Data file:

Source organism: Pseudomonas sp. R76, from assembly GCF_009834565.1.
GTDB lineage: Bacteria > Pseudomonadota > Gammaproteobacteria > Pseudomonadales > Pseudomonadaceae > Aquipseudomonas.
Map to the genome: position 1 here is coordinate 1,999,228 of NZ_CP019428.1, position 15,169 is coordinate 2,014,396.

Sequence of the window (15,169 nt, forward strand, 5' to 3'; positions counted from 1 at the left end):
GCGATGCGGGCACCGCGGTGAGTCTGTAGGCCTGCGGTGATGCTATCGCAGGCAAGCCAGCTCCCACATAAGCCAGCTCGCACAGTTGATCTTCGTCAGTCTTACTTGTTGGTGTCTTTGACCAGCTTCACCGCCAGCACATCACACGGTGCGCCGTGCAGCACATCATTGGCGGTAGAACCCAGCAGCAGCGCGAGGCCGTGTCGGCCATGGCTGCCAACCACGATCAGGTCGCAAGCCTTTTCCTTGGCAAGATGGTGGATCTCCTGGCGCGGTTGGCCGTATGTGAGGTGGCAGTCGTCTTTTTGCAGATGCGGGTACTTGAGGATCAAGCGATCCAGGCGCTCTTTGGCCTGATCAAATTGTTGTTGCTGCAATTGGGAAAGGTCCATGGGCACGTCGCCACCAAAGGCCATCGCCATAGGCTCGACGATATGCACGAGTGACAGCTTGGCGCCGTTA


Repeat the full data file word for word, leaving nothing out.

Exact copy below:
Source organism: Pseudomonas sp. R76, from assembly GCF_009834565.1.
GTDB lineage: Bacteria > Pseudomonadota > Gammaproteobacteria > Pseudomonadales > Pseudomonadaceae > Aquipseudomonas.
Map to the genome: position 1 here is coordinate 1,999,228 of NZ_CP019428.1, position 15,169 is coordinate 2,014,396.

Sequence of the window (15,169 nt, forward strand, 5' to 3'; positions counted from 1 at the left end):
GCGATGCGGGCACCGCGGTGAGTCTGTAGGCCTGCGGTGATGCTATCGCAGGCAAGCCAGCTCCCACATAAGCCAGCTCGCACAGTTGATCTTCGTCAGTCTTACTTGTTGGTGTCTTTGACCAGCTTCACCGCCAGCACATCACACGGTGCGCCGTGCAGCACATCATTGGCGGTAGAACCCAGCAGCAGCGCGAGGCCGTGTCGGCCATGGCTGCCAACCACGATCAGGTCGCAAGCCTTTTCCTTGGCAAGATGGTGGATCTCCTGGCGCGGTTGGCCGTATGTGAGGTGGCAGTCGTCTTTTTGCAGATGCGGGTACTTGAGGATCAAGCGATCCAGGCGCTCTTTGGCCTGATCAAATTGTTGTTGCTGCAATTGGGAAAGGTCCATGGGCACGTCGCCACCAAAGGCCATCGCCATAGGCTCGACGATATGCACGAGTGACAGCTTGGCGCCGTTA